Your discards

 OVERVIEW : Early discardsFollowing someone else’s discardDiscarding a dead tileDiscarding an honour tileDeciding whether or not to discard a tile that has been discarded by someone elseDiscarding a tile of the prevailing WindTaking account of the number of sets in a MJDeciding which tile to discard when you need to complete a pair to go MJ


Early discards

Discards made early in the game are safer than later discards. If you think it unlikely that you will want to keep a Major tile in your hand, discarding it early makes it less likely that someone else will be able to pung it.

Early in the game, if someone pungs a tile of a particular suit (and you deduce from their style of play that they are likely to go for a clean hand) you might consider discarding (particularly Major) tiles of that suit on the supposition that they are unlikely to be able to pung them.


Following someone else’s discard

If someone discards a tile, others often automatically follow the trend as it seems that that particular tile is fated (as its chances of forming a pung are reduced). But if you instead discard a different tile you will reduce its chances of being part of another player’s pung.


Discarding a dead tile

There’s a tendency to automatically discard a tile which has become dead (i.e. one for which there is already an exposed pung or which has two or three discards on the table). But in the early part of the game your discards are less likely to be punged, so hanging on to a tile that can be discarded safely when the game is hotting up can be an advantage (provided it is not compromising your saving strategy).


Discarding an honour tile

You need to weigh up the probabilities of the value of discarding an honour tile [d]. Here are some answers and their rationale.

 No  It’s worth more and may give you a double
No   You pick one up from the wall, but notice that one has already been discarded. However, there is still the chance of picking up others and the discarded one may make another player discard one he picks up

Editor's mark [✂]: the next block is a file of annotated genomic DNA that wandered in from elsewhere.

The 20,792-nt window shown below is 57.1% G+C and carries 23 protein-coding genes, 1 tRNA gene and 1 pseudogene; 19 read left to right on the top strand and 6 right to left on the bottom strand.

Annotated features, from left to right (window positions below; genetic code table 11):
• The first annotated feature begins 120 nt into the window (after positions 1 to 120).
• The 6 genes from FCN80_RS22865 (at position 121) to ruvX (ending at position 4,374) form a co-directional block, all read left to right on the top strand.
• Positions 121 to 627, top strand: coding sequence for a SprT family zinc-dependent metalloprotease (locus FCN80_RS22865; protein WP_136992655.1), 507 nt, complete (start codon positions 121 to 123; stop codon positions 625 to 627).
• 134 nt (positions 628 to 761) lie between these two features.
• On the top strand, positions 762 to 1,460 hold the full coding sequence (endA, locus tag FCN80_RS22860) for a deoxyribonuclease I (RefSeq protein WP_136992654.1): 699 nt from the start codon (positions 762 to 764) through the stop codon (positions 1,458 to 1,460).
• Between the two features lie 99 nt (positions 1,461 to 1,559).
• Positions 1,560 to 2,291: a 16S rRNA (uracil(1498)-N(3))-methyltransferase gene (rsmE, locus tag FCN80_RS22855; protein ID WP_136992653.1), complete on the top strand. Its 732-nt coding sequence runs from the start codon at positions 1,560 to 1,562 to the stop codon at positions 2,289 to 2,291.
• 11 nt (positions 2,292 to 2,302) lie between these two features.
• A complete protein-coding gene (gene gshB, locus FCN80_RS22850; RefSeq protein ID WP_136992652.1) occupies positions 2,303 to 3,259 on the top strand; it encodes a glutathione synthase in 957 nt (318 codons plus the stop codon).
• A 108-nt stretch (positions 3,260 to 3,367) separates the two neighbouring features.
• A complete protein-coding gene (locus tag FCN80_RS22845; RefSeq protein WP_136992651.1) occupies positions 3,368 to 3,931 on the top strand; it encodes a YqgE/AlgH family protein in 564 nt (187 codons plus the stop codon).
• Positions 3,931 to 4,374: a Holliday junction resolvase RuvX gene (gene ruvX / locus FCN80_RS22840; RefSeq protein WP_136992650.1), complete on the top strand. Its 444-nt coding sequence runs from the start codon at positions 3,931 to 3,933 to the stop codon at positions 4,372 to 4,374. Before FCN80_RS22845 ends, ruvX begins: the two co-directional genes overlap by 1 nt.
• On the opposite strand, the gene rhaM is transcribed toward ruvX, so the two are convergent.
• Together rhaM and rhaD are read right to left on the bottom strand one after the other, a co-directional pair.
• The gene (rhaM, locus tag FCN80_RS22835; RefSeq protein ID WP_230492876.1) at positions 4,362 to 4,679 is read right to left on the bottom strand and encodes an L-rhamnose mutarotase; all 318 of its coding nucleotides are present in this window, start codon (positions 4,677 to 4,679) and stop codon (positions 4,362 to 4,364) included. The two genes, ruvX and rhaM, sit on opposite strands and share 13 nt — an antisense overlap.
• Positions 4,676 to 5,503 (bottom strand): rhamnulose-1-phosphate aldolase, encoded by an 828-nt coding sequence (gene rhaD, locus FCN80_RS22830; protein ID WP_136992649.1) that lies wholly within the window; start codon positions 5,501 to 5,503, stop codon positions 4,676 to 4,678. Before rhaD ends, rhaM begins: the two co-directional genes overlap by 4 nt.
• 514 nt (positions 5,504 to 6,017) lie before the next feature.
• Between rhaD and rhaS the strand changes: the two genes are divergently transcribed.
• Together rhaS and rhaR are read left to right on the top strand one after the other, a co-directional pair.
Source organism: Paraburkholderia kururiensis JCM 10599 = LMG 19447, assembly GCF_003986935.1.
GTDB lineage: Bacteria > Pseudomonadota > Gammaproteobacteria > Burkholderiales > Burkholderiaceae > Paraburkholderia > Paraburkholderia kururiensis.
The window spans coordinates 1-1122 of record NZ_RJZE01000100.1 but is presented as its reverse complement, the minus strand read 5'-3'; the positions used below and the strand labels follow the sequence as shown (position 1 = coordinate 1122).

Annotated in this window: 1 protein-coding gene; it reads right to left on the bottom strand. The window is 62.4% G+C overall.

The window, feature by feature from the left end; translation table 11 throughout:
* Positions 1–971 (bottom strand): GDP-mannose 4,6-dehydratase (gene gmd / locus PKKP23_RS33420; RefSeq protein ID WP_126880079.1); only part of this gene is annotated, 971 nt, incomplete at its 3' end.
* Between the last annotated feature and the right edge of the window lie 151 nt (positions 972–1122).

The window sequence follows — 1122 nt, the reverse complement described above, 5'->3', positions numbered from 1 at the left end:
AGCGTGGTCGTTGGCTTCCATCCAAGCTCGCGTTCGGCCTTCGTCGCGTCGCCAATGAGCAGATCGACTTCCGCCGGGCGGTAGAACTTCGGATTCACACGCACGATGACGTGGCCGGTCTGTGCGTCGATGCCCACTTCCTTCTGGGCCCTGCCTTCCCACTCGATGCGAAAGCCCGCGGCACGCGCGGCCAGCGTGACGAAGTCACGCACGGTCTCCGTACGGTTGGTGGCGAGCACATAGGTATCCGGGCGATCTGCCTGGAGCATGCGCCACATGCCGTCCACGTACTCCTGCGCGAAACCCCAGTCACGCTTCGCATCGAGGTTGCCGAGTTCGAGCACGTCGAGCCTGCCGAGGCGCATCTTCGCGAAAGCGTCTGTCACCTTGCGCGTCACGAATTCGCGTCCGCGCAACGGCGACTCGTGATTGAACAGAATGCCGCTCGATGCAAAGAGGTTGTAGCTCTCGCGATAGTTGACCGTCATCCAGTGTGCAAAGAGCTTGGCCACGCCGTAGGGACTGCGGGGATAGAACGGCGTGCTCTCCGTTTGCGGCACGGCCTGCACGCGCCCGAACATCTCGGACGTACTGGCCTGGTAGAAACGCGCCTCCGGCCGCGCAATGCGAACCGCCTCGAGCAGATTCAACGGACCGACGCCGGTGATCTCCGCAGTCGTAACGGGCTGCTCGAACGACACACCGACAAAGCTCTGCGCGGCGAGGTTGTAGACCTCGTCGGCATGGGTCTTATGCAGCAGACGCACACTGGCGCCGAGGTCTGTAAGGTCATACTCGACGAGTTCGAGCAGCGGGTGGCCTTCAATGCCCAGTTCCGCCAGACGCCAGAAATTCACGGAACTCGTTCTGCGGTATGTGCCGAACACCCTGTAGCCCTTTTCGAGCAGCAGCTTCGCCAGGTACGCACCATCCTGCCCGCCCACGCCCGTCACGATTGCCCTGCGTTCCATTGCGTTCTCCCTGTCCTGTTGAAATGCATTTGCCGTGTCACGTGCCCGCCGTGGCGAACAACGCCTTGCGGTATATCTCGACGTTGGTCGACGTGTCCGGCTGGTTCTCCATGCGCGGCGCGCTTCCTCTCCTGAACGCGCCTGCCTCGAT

No   Late in the game it could be punged (so something of a dilemma, especially if someone is fishing!)
No   It’s late in the game and you have no chance of winning, so discarding an honour tile could double the score of the winner
Yes   Midway through the game it is less likely to be punged
Yes   Two have already been discarded so a double is not possible
Yes   You can only end up with four sets and you have other honour tiles in your hand


Deciding whether or not to discard a tile that has been discarded by someone else


(a) You have the same tile in your hand

If someone else discards a particular tile (say a 1 Circles) and you have the same tile in your hand, there is a temptation to get rid of it, as your chances of getting a pung might seem to be reduced.

However, others who pick it up from the wall are more likely to discard it, so (if you manage to get two of them) your chances of punging the third are increased.


(b) You don’t have the same tile in your hand

If you pick up a wall tile that has already been discarded – again, one’s first reaction is to discard it (as the chances of getting a pung might seem to be diminished). However, this is offset somewhat by the increased likelihood of another player not wanting to keep the same tile.


Discarding a tile of the prevailing Wind

Be particularly careful about discarding a tile of the prevailing Wind (usually East) as that may give someone a pung worth two doubles.


Taking account of the number of sets in a MJ

One only needs 4 sets to make a MJ so if one has (say) 2 pungs, 2 pairs and 3 singles there is not much chance that one is going to make a pung from any of the remaining singles.


Deciding which tile to discard when you need to complete a pair to go MJ

If you are about to discard a tile to go “fishing”, leaving you to get a pair to go MJ, you may find that one of the tiles that you could discard has already been discarded. For example, you have just made a pung and find that you have one Red Dragon and one Green Dragon in your hand. And you then notice that one Red Dragon has already been discarded.

With two Red Dragons unaccounted for, as opposed to three Green Dragons, it might seem better to discard the Red Dragon. But there are other factors to consider. Should you discard the Red or the Green Dragon?

Red There’s less chance of it being in the wall or in somebody’s hand
Red It can’t be punged – unlike the Green Dragon – and so, possibly, make someone else “fishing”
Green It may be konged – someone already has a pung of Green Dragons in his hand – so had you retained it, you would never have made a pair
Green If it is then punged, the player with two in his hand would likely have kept them anyway
Green If someone picks up a Red Dragon he may think it safe to discard it (as one is already discarded)
Green If someone has a Red Dragon he may also think it safe to discard it



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